Oct 30, 2001

Upcoming elections in Abkhazia

The Abkhaz minority is determined to actively practice their right to self-determination through the organizing of parliamentary elections on 24 November 2001. Presidential elections have already taken place in March of this year

The outcome of previous elections held in October 1999, were declared null and void by the Georgian government as well as the international community, creating a high level of controversy surrounding the upcoming elections. Their criticism emphasised the so-called aggressive and intolerable nature in which past elections were conducted by the Abkhaz authorities. This is ironic and disputable since the same international community, particularly the OSCE as a member thereof, in the past also stated that presidential and parliamentary elections in Georgia had been characterised by

"Cases of harassment of political rallies and individuals by security organs, including the detention of some candidates. Opposition groups complained that they did not receive the campaign funding that had been promised to them. Internally displaced persons created some instances of confusion, as they had different procedures of voting. According to the law they had the right to vote in two of the three ballots, but in some cases demanded a third ballot" (OSCE monitor group on the 1995 elections in Georgia.)

If the OSCE has some negative notions of the conduct of parliamentary elections in Georgia, why would the same organization, and for that matter the international community then respect and follow the Georgian opinion on elections in Abkhazia?

It is evident that the political and socio-economic conditions in both Georgia and the Abkhaz region are a far cry from a politically stable and democratic situation conducive to free and fair elections. What else does one expect when Abkhaz-Georgian relations are clouded by complex and deep-rooted factors such as civil war, mistrust, corruption, military threats, and socio-economic decline. While Abkhazia's autonomy, based on a confederate treaty-based relationship with Georgia, was officially recognised, the Abkhazian elite and people felt constantly threatened by a possible "Georgianization" of their national identity. It is therefore of immense importance to organize their own elections. Furthermore, the Sukhumi government has facilitated the establishment of a Central Electoral Commission, taking great care in reflecting the multi-ethnic composition of the Republic of Abkhazia. For not only Abkhazians live there, but also ethnic Greeks, Estonians, Georgians, Russians and Armenians. The Peoples Assembly of the Republic of Abkhazia is considering the nomination and election to the Commission of, for example, Messrs Grant Altunian, an ethnic Armenian, Eleonora Kozmidi, an ethnic Greek, and Vladimir Kunitsky, an ethnic Russian. Other elected members are: Boris Gurgulia, chairperson of the Writers Union of Abkhazia; Batal Tabagua, Minister of Justice; Astamur Appba, lawyer in the President's Office; Khukhut Bganba, deputy mayor of Sukhum; D. Dzidzaria, deputy head of the Gudauta region's administration, and S. Bganba, mayor of Gagra.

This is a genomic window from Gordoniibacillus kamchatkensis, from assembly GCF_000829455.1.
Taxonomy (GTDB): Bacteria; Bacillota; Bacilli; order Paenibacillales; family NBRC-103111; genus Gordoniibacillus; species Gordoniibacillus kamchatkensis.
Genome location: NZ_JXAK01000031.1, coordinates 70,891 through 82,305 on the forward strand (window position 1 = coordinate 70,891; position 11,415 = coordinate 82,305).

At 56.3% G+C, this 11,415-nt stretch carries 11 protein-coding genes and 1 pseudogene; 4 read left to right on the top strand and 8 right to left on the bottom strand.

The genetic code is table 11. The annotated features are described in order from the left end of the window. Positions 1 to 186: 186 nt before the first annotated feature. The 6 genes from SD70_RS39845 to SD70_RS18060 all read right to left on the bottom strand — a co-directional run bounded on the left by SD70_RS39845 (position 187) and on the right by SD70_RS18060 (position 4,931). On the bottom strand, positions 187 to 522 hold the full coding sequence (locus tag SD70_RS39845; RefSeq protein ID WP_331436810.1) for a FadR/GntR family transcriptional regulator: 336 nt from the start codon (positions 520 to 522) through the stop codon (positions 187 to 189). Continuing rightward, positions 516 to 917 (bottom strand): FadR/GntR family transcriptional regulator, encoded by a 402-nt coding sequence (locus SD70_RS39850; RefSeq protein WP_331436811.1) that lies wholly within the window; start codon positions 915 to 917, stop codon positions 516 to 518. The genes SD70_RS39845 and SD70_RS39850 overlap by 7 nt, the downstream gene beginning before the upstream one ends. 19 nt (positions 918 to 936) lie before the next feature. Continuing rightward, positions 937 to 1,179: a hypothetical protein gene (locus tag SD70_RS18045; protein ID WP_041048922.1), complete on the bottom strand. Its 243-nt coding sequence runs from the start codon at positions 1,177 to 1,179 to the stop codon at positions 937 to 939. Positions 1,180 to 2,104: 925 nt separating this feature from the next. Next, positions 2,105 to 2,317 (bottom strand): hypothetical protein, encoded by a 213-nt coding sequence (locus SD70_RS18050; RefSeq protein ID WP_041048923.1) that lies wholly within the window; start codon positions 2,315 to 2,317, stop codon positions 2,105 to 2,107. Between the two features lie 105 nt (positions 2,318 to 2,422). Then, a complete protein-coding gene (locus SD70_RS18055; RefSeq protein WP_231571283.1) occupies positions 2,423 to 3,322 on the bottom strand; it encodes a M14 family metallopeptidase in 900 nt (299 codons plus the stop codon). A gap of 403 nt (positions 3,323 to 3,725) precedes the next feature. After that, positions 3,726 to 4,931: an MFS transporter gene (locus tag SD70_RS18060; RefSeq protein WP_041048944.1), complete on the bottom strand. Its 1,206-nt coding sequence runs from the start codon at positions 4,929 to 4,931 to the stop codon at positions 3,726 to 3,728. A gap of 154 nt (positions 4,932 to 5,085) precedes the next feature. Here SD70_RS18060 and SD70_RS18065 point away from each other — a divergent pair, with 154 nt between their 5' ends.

Regardless of expected criticism and possible restrictive measures by the Georgian government and the international community, Abkhazia believes in the validity of its existence as a free Republic and will most certainly not be daunted by any such action. The UNPO stands behind this view and wishes to draw attention to the fact that in 1918 an independent Abkhazian State was established with the necessary blessing. It existed for only 40 days, but the point is, it can be achieved again. The possibility of UNPO monitoring the November elections is currently being discussed.